After thirty-odd years in power, the PPP had atrophied and many Gambians even within the PPP wanted a change. But hopes of a change of the old guard were dashed on the rocks of Mansa Konko after Saihou Sabally, Alhaji Alieu Badjie and others waged a spirited campaign to make their party leader and president of the country, Sir Dawda Jawara, change his mind about wanting to hand over the baton and resign.
By all indications, Jawara was grooming Saihou Sabally to take over from him in the end. After Sabally and his cohorts managed to change his mind about resigning, President Jawara made the Sabach Sanjal politician vice president, minister of defence and women’s affairs et cetera. This was an unpopular choice because many people in the country did not fancy Sabally. His reputation and credibility took a bad knock from which it didn’t recover in the libel trial involving journalist Sanna Manneh.
So the coup, when it happened, was welcomed by many and it was certainly not met by any demonstrable public defiance or violence. Lt Yahya Jammeh and his fellow military ruling council members announced to the world that they were soldiers with a difference knowing the story of military takeovers and the state of post-coup states in Africa and elsewhere. Transparency, good governance, the fight against rampant corruption and probity became their buzzwords.
They set up commissions of enquiry to probe the affairs of the PPP oligarchy and public institutions and embarked on great infrastructural works which have opened up The Gambia particularly the peri-urban coastal regions of Kombo North and South. A university, hospitals, a television station, a thousand kilometres of motorable roads, etc etc. They set up public institutions like the Independent Electoral Commission, the National Council for Civic Education, Office of the Ombudsman and so forth and so forth.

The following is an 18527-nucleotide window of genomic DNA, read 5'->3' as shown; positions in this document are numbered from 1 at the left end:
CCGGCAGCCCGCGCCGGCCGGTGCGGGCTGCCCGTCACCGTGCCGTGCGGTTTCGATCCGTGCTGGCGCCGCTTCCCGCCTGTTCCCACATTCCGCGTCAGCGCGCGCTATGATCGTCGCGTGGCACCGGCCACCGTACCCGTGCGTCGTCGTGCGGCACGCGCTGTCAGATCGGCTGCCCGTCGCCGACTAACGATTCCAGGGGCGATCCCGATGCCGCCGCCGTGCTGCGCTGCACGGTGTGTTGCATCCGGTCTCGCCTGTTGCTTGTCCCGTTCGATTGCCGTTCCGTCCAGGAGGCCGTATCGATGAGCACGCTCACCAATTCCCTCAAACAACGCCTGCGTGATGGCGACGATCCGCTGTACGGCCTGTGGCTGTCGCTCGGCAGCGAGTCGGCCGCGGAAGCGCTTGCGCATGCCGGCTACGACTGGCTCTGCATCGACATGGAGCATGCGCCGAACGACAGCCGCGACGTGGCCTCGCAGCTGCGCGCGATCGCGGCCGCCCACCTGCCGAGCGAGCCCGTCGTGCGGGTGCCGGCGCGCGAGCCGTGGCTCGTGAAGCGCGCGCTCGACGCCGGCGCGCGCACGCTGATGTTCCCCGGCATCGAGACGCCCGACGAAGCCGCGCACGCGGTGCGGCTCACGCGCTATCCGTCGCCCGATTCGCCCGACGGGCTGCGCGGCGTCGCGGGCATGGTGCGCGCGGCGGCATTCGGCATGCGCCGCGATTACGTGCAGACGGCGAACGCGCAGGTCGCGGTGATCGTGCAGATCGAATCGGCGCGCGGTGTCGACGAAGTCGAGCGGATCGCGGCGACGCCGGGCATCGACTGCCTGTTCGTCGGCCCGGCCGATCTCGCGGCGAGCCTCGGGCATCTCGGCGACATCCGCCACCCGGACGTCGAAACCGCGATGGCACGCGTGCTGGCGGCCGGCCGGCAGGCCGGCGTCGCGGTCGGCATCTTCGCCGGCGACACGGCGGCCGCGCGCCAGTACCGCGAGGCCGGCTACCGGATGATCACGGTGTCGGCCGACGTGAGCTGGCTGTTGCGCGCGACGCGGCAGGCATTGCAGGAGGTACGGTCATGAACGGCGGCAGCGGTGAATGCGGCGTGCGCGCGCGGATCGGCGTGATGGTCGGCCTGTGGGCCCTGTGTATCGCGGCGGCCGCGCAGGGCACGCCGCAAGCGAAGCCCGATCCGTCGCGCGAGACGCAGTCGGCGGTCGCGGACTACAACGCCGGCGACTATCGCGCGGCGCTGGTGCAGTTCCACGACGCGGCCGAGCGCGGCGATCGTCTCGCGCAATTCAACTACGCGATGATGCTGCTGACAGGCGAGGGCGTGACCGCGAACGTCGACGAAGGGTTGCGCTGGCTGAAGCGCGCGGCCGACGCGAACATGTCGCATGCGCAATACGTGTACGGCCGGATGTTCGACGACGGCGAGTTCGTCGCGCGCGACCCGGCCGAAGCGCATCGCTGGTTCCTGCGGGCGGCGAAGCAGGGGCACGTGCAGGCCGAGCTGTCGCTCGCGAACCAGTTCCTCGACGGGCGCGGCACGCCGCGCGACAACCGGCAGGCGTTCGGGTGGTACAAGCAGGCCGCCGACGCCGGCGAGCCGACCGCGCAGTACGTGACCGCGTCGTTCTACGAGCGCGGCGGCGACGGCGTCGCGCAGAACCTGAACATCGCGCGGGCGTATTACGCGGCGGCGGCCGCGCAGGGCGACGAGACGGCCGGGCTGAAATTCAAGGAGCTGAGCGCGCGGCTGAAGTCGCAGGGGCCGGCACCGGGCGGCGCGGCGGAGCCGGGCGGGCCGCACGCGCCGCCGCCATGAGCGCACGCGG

In the passage of time, there were the high moments and the low moments. The very bitter and the very sweet. Great pain and great joy. But the state of The Gambia has remained intact and is thriving in many fronts. There have been many successes but there are many challenges that confront us as individuals, as communities and as a nation.
While we celebrate the 20th anniversary of President Jammeh as captain of the ship of the Gambian state, we should reflect on what we are going to do as individuals and as groups to take our country forward. Where do we want The Gambia to be in the next twenty years? What are the things we have to change, what are the things we have to keep? What are our constitutionally mandated rights? What are our social responsibilities to our communities and our state?
These questions need more than superficial answers. As we congratulate His Excellency, The President on his landmark 20 years in power, we urge him to continue to be a president for all Gambians irrespective of tribe, religion, region and social background. We urge him to regard political opponents as fellow Gambians interested in moving The Gambia forward albeit from a different perspective. We urge him to show tolerance for dissenting views and regard journalists and other rights activists as partners in development. We urge him to seek better relations with other countries around the world. We urge him to continue to champion the case for Gambian women and Gambian youths and for Africa. Happy July 22nd to all!]]>